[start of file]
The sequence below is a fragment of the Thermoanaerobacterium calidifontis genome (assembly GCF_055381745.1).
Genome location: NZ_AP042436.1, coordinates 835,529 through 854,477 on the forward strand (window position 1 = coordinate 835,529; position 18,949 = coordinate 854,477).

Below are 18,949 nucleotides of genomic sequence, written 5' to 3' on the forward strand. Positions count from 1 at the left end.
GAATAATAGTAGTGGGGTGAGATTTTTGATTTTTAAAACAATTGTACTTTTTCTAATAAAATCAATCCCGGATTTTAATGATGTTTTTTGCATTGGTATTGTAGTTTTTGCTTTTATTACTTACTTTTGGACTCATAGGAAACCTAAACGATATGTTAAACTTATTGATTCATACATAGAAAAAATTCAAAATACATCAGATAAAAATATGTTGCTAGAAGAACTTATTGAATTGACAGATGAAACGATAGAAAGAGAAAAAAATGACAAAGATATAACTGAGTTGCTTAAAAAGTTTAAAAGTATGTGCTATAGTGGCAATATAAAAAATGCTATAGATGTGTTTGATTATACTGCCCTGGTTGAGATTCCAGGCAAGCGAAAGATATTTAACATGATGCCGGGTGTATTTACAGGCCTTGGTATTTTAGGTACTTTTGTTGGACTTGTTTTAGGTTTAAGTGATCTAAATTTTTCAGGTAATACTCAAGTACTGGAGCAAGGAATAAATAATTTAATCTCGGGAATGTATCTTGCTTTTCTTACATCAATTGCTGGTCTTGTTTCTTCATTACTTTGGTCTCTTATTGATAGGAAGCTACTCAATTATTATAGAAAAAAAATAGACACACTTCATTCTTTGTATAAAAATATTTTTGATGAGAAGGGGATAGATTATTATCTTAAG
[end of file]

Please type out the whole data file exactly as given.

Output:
The sequence below is a fragment of the Thermoanaerobacterium calidifontis genome (assembly GCF_055381745.1).
Genome location: NZ_AP042436.1, coordinates 835,529 through 854,477 on the forward strand (window position 1 = coordinate 835,529; position 18,949 = coordinate 854,477).

Below are 18,949 nucleotides of genomic sequence, written 5' to 3' on the forward strand. Positions count from 1 at the left end.
GAATAATAGTAGTGGGGTGAGATTTTTGATTTTTAAAACAATTGTACTTTTTCTAATAAAATCAATCCCGGATTTTAATGATGTTTTTTGCATTGGTATTGTAGTTTTTGCTTTTATTACTTACTTTTGGACTCATAGGAAACCTAAACGATATGTTAAACTTATTGATTCATACATAGAAAAAATTCAAAATACATCAGATAAAAATATGTTGCTAGAAGAACTTATTGAATTGACAGATGAAACGATAGAAAGAGAAAAAAATGACAAAGATATAACTGAGTTGCTTAAAAAGTTTAAAAGTATGTGCTATAGTGGCAATATAAAAAATGCTATAGATGTGTTTGATTATACTGCCCTGGTTGAGATTCCAGGCAAGCGAAAGATATTTAACATGATGCCGGGTGTATTTACAGGCCTTGGTATTTTAGGTACTTTTGTTGGACTTGTTTTAGGTTTAAGTGATCTAAATTTTTCAGGTAATACTCAAGTACTGGAGCAAGGAATAAATAATTTAATCTCGGGAATGTATCTTGCTTTTCTTACATCAATTGCTGGTCTTGTTTCTTCATTACTTTGGTCTCTTATTGATAGGAAGCTACTCAATTATTATAGAAAAAAAATAGACACACTTCATTCTTTGTATAAAAATATTTTTGATGAGAAGGGGATAGATTATTATCTTAAG